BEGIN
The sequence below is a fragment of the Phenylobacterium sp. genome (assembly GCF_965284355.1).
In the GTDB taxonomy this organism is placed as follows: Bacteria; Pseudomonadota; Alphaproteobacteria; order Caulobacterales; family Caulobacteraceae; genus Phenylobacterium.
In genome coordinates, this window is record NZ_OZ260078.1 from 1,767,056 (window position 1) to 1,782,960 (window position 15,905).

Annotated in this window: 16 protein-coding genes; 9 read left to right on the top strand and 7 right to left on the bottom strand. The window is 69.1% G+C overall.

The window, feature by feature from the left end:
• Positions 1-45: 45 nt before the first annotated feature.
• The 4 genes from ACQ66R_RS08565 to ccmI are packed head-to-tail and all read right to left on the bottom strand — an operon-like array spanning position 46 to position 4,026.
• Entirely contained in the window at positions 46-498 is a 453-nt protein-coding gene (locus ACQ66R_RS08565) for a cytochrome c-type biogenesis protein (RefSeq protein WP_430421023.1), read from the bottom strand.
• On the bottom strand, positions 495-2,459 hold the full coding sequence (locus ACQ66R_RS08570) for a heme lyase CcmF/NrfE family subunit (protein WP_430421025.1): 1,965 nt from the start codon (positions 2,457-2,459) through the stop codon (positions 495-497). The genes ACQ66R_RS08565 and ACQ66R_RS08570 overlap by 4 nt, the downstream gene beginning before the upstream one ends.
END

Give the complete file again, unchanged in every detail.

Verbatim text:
The sequence below is a fragment of the Phenylobacterium sp. genome (assembly GCF_965284355.1).
In the GTDB taxonomy this organism is placed as follows: Bacteria; Pseudomonadota; Alphaproteobacteria; order Caulobacterales; family Caulobacteraceae; genus Phenylobacterium.
In genome coordinates, this window is record NZ_OZ260078.1 from 1,767,056 (window position 1) to 1,782,960 (window position 15,905).

Annotated in this window: 16 protein-coding genes; 9 read left to right on the top strand and 7 right to left on the bottom strand. The window is 69.1% G+C overall.

The window, feature by feature from the left end:
• Positions 1-45: 45 nt before the first annotated feature.
• The 4 genes from ACQ66R_RS08565 to ccmI are packed head-to-tail and all read right to left on the bottom strand — an operon-like array spanning position 46 to position 4,026.
• Entirely contained in the window at positions 46-498 is a 453-nt protein-coding gene (locus ACQ66R_RS08565) for a cytochrome c-type biogenesis protein (RefSeq protein WP_430421023.1), read from the bottom strand.
• On the bottom strand, positions 495-2,459 hold the full coding sequence (locus ACQ66R_RS08570) for a heme lyase CcmF/NrfE family subunit (protein WP_430421025.1): 1,965 nt from the start codon (positions 2,457-2,459) through the stop codon (positions 495-497). The genes ACQ66R_RS08565 and ACQ66R_RS08570 overlap by 4 nt, the downstream gene beginning before the upstream one ends.